Election campaign 1996, however, was a watershed, in which those who had been charged with the responsibility of safeguarding Russia’s hard-won freedoms stumbled badly. In an open display of partisanship, much of the media promoted Boris Yeltsin. In one critical example, Igor Malashenko, then president of NTV, agreed to work simultaneously as Yeltsin’s campaign manager. Malashenko argued that journalists had a duty to support the candidate who seemed most likely to protect press freedom. That sacrifice of objectivity, though understandable, is one from which Russian journalism has never truly recovered.
NTV deserves praise nonetheless for its courageous coverage of the 1994–96 Chechnya war. It won national and international acclaim for its fearless reporting from the front line and for its ability to withstand political pressure from the Kremlin. The network was threatened with the loss of its broadcasting license for transmitting dramatic pictures of the destruction of Grozny and its impact on the city’s inhabitants, and for showing that the Russian forces were often made up of frightened teenage conscripts. Images such as these stimulated heated debate in the media and in society as a whole, and influenced public opinion against the war.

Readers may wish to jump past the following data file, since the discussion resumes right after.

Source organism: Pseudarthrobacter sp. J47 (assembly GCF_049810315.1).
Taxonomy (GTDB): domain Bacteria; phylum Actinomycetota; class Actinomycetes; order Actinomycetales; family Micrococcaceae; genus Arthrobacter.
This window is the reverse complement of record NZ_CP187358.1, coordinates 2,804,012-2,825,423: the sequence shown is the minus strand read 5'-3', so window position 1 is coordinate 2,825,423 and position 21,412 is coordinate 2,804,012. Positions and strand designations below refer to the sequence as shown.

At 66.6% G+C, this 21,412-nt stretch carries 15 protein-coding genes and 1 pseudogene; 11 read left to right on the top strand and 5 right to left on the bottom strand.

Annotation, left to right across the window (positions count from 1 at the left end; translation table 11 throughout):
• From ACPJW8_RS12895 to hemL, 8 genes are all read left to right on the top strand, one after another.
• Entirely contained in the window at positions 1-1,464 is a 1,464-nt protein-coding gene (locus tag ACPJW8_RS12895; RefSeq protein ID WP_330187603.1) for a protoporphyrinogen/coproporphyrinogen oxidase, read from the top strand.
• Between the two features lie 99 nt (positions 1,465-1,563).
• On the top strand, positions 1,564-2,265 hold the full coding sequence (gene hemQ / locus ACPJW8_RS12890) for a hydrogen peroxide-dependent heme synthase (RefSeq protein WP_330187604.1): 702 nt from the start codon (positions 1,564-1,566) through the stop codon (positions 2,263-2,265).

The latest caucasus campaign, however, has not inspired the same critical reporting. The second conflict was from the outset far more popular amongst the Russian people, who had been terrified by a series of apartment bombings in Moscow and elsewhere last fall, which the Kremlin blamed on Chechen separatists. The Russian government used more sophisticated propaganda techniques this time around, creating a virtual information blackout and accusing journalists who went against the official line of lacking patriotism.